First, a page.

This year, everyone is calling for change. Not like 2008 when it was just the young Black senator from Illinois, in 2016 many presidential candidates in both parties are calling for different types of change. From pushing a political revolution to campaigning to make America great again, change is the underlying, bipartisan theme for this presidential election.

Change is both wanted and promised from nearly every candidate, and voters are uniquely positioned to put a brand new, non-incumbent president in office this year, further enhancing this theme of change.

Bernie Sanders, though a Democrat, cries out to his audiences for more than change, Sanders wants a political revolution. During this trip to New Hampshire I got the chance to work on his campaign, and hear more details from some of the campaign staff that reinforced the idea of “radical” political change. Naturally I compared Bernie, my current favorite, to Obama, our sitting President. Bernie calls for a political revolution, to hold Wall Street accountable, and an America that’s fair and inclusive of the “little guys,” the many marginalized persons in this country. I notice how much bolder Bernie’s call for change is than Obama’s, though they come from the same party. Undoubtedly Bernie doesn’t have to subject himself to play as big a game of respectability politics as Obama did; and it shows in his continued popularity despite his somewhat idealistic platform. In many ways, I learned how Senator Sanders wants to take Obama’s changes further, and in some ways, make new changes altogether. Bernie is bolder than Obama, asking for things that even most democrats find impossible. After canvassing for him in the middle of the winter in New Hampshire, I had a lot of time to think about his platform and his presidential goals. Personally, I’m intrigued by his platform, and can’t rationalize why we shouldn’t shoot for the stars.

On the other side of the call for change is the GOP, and most if not all of the candidates from the party are asking for change. Obviously this is much different than Bernie’s or Obama’s, but some might say it’s no less radical. Kasich calls for a constitutional amendment that would require Washington to keep a balanced budget. In a country with a deficit at almost 20 trillion dollars, this seems unfathomable. Not only has our country been in a deficit for most of the century, but strong partisan ties and irreconcilable differences have led us close and to actual government shutdowns.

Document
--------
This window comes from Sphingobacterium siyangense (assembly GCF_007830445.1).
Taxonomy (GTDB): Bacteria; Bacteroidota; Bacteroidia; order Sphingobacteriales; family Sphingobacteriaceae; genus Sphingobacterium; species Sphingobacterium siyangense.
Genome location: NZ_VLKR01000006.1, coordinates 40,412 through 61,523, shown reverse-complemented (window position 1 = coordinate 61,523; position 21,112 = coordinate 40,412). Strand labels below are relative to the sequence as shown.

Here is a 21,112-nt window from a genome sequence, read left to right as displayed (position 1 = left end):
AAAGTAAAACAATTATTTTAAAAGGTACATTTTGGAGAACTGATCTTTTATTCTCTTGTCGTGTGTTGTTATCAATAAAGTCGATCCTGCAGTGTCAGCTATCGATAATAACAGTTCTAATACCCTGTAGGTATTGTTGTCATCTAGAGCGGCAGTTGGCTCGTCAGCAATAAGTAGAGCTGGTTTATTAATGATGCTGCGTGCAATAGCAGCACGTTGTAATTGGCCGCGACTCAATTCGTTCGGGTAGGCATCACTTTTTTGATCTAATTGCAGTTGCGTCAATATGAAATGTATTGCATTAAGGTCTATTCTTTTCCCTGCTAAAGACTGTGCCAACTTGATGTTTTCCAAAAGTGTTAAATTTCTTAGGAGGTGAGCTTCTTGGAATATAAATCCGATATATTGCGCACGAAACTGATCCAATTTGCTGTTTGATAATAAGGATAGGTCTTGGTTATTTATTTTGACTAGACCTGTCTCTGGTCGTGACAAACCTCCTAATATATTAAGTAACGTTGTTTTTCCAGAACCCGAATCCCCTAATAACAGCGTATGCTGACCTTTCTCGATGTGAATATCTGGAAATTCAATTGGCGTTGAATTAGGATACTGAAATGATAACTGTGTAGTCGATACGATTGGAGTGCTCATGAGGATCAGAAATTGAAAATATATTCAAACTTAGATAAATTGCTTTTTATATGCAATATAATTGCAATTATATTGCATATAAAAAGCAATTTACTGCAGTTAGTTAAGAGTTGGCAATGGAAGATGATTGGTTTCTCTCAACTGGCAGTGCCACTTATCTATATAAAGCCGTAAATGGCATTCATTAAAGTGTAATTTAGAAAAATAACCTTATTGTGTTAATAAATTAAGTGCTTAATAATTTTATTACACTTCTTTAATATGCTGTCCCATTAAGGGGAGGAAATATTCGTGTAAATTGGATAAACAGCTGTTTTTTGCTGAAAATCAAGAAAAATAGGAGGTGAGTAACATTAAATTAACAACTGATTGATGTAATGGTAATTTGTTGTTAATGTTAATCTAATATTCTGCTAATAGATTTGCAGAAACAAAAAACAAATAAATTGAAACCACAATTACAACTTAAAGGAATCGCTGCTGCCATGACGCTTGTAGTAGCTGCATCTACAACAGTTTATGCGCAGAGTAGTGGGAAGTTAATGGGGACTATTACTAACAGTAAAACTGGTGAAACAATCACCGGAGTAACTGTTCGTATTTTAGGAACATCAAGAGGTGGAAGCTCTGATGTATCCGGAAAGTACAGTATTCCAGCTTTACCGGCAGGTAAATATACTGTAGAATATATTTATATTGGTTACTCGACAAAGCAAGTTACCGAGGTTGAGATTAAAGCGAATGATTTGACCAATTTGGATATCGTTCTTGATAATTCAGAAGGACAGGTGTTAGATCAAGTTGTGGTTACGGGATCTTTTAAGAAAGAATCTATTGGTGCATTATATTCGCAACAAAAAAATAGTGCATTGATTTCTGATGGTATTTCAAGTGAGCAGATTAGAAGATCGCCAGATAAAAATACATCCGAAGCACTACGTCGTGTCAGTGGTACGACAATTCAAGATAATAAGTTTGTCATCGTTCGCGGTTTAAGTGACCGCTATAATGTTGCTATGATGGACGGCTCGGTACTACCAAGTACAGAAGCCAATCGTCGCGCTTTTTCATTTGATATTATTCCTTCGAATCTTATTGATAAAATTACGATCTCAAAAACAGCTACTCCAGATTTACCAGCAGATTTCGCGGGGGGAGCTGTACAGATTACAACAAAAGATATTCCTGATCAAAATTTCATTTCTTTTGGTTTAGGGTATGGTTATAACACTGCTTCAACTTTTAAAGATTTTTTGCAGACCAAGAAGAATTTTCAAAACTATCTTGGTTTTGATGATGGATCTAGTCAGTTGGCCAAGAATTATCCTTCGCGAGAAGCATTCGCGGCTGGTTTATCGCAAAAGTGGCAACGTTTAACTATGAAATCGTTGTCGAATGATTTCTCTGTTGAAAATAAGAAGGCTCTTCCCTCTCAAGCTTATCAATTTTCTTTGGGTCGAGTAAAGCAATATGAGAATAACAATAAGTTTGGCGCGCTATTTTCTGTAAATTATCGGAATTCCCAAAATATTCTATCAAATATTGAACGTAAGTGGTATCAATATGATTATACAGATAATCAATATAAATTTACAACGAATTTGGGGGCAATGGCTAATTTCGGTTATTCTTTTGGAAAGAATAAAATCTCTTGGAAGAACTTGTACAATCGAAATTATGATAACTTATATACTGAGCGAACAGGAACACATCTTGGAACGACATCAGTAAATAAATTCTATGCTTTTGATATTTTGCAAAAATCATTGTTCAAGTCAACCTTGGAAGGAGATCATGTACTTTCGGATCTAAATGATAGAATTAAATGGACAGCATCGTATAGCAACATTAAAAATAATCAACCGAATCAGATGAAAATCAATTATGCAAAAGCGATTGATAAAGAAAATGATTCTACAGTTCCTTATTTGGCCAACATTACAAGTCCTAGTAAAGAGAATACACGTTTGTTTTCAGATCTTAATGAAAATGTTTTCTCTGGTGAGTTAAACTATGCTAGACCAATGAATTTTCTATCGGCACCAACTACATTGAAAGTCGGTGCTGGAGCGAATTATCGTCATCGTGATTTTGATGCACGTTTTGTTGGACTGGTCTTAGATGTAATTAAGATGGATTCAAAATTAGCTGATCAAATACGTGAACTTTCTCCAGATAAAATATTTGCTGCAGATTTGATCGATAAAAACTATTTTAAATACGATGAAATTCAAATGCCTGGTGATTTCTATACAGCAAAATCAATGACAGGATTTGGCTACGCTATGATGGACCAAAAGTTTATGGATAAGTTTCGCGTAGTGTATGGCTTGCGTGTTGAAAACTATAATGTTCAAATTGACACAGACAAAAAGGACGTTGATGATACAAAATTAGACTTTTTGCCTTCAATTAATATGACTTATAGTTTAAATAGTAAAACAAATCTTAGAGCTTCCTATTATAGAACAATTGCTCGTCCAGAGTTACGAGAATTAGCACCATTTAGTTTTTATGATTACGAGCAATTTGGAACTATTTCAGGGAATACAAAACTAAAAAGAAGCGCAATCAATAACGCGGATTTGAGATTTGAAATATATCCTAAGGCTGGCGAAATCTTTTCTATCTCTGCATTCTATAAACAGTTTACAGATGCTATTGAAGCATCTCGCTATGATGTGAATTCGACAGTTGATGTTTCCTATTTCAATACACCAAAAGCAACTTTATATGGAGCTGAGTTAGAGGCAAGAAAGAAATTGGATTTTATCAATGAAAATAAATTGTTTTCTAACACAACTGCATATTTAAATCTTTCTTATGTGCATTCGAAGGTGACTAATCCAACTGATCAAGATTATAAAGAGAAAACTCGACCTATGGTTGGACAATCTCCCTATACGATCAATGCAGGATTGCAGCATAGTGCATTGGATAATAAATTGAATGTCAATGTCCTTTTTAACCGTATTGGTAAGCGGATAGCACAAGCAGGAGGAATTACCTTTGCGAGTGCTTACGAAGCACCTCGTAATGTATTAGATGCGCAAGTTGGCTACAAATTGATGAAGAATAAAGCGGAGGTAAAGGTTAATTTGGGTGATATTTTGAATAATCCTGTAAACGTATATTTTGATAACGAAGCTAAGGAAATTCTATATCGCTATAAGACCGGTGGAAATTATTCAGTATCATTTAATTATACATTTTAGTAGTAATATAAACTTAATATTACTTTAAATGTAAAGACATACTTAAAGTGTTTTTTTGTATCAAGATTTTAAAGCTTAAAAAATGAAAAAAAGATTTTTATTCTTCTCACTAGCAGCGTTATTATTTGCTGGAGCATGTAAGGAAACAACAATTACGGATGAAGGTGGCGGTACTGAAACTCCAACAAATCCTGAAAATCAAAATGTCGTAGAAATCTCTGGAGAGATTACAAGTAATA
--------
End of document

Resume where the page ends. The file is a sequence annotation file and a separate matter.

Trump calls for change but to a different tune. Trump calls for actual, unconstitutional change when it comes to border security, and also calls for non-traditional American change when he asks for all Muslims to be banned until we tighten up our screening processes. His plans for the economy are vague at best. This became apparent at his rally in New Hampshire. Trump did a wonderful job of repeating his disgust for our national deficit. He discussed his disdain for our deal with Iran and our business in China. His plans? Never came up.  Trump, like Sanders, calls for change on many key issues in this country. Unlike Sanders though, and unlike many members of his own party, he does not propose actual feasible solutions, if any solutions are proposed at all. His boisterous comments have attracted the millions, but his non-substantive platform in a presidential election is a new change in and of itself.

Change IS the theme across party lines this election. There’s no incumbent running, so the call for change is loud and working well for some candidates. As we continue through primary season, let’s follow to see what else changes, and how well these platforms will work for candidates in both parties.

Chizoba Ukairo

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